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Work Washbowl bearing the arms of the Duchess of Orléans, legitimate daughter of Louis XIV and Madame de Montespan

Department of Decorative Arts: 17th century

Toilet stand with the arms of the duchesse d’Orléans, legitimate daughter of Louis XIV and Mme de Montespan

© 1988 RMN / Daniel Arnaudet

Decorative Arts
17th century

Barbier Muriel

This washbowl is part of a toilet set created for Françoise-Marie de Blois, Duchess of Chartres and Orléans, the legitimate daughter of Louis XIV and Madame de Montespan. Although the hallmarks are illegible, this piece is similar to the most impressive work done by Paris silversmiths for their royal clients and can fairly be attributed to the king's silversmith Nicolas Besnier.

Use of a washbowl

Usually accompanied by a ewer, the washbowl was not a new item in the eighteenth century; it had been used for performing ablutions since the Middle Ages. The practise of creating groups of articles required for the feminine toilet goes back to the gold set made for Anne of Austria, none of whose forty pieces has come down to us. That set served, however, as a model for the seventeenth and eighteenth centuries. Toilet sets were then much larger, their numerous pieces combining the useful and the luxurious. They also had a social role at a time when etiquette made the toilet a public affair: as can be seen in seventeenth- and eighteenth-century engravings, close friends were sometimes received while one was washing and dressing. These sets were generally offered as wedding gifts.

Client and silversmith

On the bottom of the bowl can be seen the arms of Françoise-Marie de Blois, Duchess of Chartres and Orléans. The bowl was accompanied by other items: two implement containers, two powder boxes, two small cups with handles and lids, a small saucer, a coffre en racine, a spittoon, a cream holder, a dish, and a large cup with lid, all in silver gilt. The Louvre washbowl was part of a set belonging to the duchess and was probably made when the Duke of Chartres, the future Regent, was obliged to marry her. There are similarities to the washbowl made for the Spanish Infanta Maria Anna Victoria and to a dish, also in the Louvre, bearing the Escalopier arms. That these two pieces were made by the same silversmith is indicated by ornamentation similar to that on the Duchess of Chartres's bowl and characteristic of Nicolas Besnier, royal silversmith at the Palais du Louvre. With Delaunay, Ballin, Germain, and Roëttiers, Besnier is considered one of the greatest silversmiths of the first half of the eighteenth century.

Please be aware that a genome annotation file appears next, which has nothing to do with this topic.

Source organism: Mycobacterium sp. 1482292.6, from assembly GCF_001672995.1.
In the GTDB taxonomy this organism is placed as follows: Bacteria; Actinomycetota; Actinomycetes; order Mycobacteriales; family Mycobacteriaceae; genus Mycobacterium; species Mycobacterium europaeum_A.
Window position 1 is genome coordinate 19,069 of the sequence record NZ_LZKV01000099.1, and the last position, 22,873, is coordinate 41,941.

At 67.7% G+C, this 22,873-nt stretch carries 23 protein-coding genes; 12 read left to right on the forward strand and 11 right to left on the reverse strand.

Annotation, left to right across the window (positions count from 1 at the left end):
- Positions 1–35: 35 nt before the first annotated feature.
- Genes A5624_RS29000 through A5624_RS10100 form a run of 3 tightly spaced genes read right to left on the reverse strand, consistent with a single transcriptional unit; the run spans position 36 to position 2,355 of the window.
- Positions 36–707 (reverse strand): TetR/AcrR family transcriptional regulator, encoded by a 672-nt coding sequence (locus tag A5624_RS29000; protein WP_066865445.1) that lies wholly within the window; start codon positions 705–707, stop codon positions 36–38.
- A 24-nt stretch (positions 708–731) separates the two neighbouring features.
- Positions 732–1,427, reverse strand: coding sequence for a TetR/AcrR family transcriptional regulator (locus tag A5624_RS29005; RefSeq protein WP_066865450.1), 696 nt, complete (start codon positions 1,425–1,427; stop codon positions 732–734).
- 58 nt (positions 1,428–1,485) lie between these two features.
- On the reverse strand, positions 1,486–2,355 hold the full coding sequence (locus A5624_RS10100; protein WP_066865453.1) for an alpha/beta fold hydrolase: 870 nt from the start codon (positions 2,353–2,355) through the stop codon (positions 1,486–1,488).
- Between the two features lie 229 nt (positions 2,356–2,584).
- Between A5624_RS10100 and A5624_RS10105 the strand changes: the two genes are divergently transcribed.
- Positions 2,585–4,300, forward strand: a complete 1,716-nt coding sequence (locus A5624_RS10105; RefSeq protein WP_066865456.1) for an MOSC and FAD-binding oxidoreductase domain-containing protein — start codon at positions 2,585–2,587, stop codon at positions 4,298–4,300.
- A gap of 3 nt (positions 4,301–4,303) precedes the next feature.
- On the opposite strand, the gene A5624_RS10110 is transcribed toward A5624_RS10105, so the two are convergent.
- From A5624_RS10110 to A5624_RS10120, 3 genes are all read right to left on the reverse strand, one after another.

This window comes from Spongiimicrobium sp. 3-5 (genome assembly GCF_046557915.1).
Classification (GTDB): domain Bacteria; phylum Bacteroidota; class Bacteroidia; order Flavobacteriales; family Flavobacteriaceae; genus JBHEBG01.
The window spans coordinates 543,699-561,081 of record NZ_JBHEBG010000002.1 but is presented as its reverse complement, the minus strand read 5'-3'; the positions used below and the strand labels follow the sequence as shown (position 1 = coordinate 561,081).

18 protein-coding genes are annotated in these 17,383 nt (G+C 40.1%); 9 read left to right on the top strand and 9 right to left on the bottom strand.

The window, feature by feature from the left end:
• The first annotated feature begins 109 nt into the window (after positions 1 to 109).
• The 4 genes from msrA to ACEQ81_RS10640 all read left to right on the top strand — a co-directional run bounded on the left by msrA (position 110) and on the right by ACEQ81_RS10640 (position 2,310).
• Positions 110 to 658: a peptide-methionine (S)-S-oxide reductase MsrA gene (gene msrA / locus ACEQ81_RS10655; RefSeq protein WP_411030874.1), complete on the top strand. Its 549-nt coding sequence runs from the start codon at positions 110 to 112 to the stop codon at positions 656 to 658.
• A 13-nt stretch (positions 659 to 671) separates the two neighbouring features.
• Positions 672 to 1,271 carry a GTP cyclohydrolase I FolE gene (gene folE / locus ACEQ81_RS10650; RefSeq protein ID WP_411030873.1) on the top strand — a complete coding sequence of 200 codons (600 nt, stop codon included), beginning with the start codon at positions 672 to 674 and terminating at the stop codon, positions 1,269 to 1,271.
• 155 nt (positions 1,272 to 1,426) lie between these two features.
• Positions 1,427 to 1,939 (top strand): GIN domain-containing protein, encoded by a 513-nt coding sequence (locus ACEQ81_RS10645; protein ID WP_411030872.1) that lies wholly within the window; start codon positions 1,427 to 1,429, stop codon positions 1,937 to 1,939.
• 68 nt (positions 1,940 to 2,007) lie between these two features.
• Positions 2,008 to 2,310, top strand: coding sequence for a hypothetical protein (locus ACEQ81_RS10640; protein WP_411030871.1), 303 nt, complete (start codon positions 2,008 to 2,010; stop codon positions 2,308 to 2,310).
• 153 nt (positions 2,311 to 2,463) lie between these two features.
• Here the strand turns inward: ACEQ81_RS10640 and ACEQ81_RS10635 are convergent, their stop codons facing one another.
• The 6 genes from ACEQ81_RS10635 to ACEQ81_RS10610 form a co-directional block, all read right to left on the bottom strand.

An emblematic Régence piece

This oval, boat-shaped bowl is set on an oblong base. The edge is raised at the ends and in the middle of the long sides. The ornamentation illustrates the sheer staying power of the decorative repertoire borrowed from antiquity: ovoli, tracery, frises de poste, and, on the sides, chubby children's heads. These heads form the handles and are to be found on other items of silverware and on the bronze decoration of certain pieces of furniture from the same period. In the middle of one of the long sides is a shell, a motif subjected to every imaginable deformation during the Rocaille period but treated with real restraint here. Engraved with great skill, this bowl is an example of a relatively belated ornamental vocabulary that makes it one of the most accomplished pieces of Régence silverware.


De Turkheim C., "Bassin de toilette en argent doré Paris 1717-1722", in L'Estampille, n 170, juin 1985, fiche 170, pp. 61-62.

Vingt ans d'acquisition du musée du Louvre 1947-1967, 1967-1968, p. 78.

Technical description

  • Attributed to Nicolas BESNIER (1686 - 1754)

    Toilet stand with the arms of the duchesse d’Orléans, legitimate daughter of Louis XIV and Mme de Montespan


  • Gilded silver

  • Former Puiforcat collection; gift of the Société des Amis du Louvre, 1948 , 1948

    OA 9455

  • Decorative Arts

    Sully wing
    1st floor
    Porcelain room
    Room 605

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Additional information about the work

A single visible hallmark: Paris charge mark 1717-22; other hallmarks on the underside effaced or illegible